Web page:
COVID-19 Resources

What people with cancer should know:

Guidance for cancer researchers:

Get the latest public health information from CDC:

Get the latest research information from NIH:

Insights from the Cancer Control Field:
Nutrition Pathfinders in Riverside County, CA

At a Glance

The fourth-grade teacher uses the EBCCP program Nutrition Pathfinders to combat barriers to healthy eating and physical activity among her classroom students. Read this success story to learn how she uses Nutrition Pathfinders and how you can use Nutrition Pathfinders in your setting.

Challenges and Lessons Learned

Partnerships and Collaborations

To address barriers to accessing healthy foods, consider partnering with a local food bank. This teacher in Riverside County collaborated with her local food bank to provide children with fresh fruits and vegetables throughout the year, even during the summer.

Promoting Healthy Foods

To change the culture of providing children with unhealthy foods at your school, influence your peers to opt for healthier rewards. Instead of bringing cupcakes to a party, make yogurt parfaits. Promote drinking water and eating healthy snacks, such as fruits and vegetables, during the school day. Also, extend this education to parents and ask that they do not bring unhealthy foods to school.

Public Health Challenge

Good nutrition and physical activity help prevent overweight and obesity. They may also help people avoid health problems such as heart disease, diabetes, and cancer. Many nutrition and physical activity programs start with young children to encourage healthy lifelong choices. These choices include eating healthy foods (e.g., fruits and vegetables) and exercising regularly. In an elementary school in Riverside County, CA, a fourth-grade teacher uses the Nutrition Pathfinders education program to teach her students the importance of making healthy food choices and engaging in physical activity.

The Setting

Located in Riverside County, CA, this fourth-grade classroom is part of an elementary school with 850 primarily Hispanic students. Many students are learning English as a second language, and 100% of the students receive free or reduced-price lunch. The classroom teacher wears many hats—she is the coordinator for the fifth-grade physical fitness test, the head of the health and wellness program, and the Nutrition Pathfinders champion, and she serves in a few other roles as well. She uses Nutrition Pathfinders with her classroom students each year.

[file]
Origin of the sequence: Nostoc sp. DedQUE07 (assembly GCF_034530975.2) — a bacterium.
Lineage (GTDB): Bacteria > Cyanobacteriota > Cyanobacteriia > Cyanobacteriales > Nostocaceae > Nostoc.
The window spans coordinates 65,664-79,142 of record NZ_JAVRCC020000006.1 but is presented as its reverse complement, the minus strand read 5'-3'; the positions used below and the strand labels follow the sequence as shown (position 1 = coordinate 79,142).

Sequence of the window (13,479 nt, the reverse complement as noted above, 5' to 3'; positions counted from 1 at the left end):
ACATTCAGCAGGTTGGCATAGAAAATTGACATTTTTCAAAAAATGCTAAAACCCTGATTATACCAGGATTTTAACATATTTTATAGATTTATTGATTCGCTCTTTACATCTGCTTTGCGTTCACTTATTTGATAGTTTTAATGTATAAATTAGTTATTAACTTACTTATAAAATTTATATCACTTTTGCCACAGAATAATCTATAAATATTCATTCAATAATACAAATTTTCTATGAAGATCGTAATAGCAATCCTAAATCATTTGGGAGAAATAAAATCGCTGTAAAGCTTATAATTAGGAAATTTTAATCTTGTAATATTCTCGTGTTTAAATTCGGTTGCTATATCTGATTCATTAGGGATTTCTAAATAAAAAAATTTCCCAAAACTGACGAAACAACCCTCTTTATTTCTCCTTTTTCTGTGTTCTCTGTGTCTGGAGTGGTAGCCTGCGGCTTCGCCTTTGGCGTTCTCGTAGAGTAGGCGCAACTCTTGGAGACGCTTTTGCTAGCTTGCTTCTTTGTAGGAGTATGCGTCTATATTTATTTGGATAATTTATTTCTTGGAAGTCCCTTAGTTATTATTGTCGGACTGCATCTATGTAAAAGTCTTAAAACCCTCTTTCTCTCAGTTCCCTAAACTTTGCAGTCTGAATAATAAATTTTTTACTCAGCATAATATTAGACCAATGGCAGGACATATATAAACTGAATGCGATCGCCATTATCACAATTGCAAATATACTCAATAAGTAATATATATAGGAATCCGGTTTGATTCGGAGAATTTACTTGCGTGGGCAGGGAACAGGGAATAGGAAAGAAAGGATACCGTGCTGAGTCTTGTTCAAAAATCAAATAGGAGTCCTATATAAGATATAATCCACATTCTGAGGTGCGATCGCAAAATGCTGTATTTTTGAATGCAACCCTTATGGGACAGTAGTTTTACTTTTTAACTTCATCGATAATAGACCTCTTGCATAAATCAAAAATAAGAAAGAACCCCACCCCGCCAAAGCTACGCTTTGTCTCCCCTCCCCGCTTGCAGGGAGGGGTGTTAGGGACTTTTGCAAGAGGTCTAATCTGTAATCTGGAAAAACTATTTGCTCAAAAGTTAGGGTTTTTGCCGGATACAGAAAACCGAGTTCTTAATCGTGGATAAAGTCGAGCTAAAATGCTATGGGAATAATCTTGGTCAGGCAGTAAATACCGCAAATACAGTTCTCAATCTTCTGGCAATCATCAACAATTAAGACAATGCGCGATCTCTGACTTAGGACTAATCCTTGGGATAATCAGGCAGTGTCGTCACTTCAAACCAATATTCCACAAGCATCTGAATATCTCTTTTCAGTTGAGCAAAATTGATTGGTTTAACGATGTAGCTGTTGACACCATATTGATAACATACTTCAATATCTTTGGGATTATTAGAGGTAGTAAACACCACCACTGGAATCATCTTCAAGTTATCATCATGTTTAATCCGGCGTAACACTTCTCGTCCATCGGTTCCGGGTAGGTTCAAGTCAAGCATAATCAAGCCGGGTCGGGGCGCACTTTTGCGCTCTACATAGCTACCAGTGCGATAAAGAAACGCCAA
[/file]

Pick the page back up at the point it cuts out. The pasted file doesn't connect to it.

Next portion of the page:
My goal for the students is to see the rate of childhood obesity decline at the school, through eating healthier foods and getting the proper amount of exercise. To give students the education to make wise choices on which foods they put in their body for maximum output—this is why I use Nutrition Pathfinders.

—Classroom Educator

The Approach

The Riverside County elementary school does not mandate use of the Nutrition Pathfinders program. Instead, teachers decide whether and how to use the curriculum. The Dairy Council of California provides the required program materials to the school and follows up frequently with individual teachers to replenish their materials as needed. Materials are provided in both English and Spanish. The fourth-grade teacher in Riverside County has been teaching for 19 years and using Nutrition Pathfinders for the past 10 years. As the program champion at her school, she encourages teachers to find alternatives to giving children sugary snacks as rewards, and she promotes making healthier food choices and drinking water throughout the school day.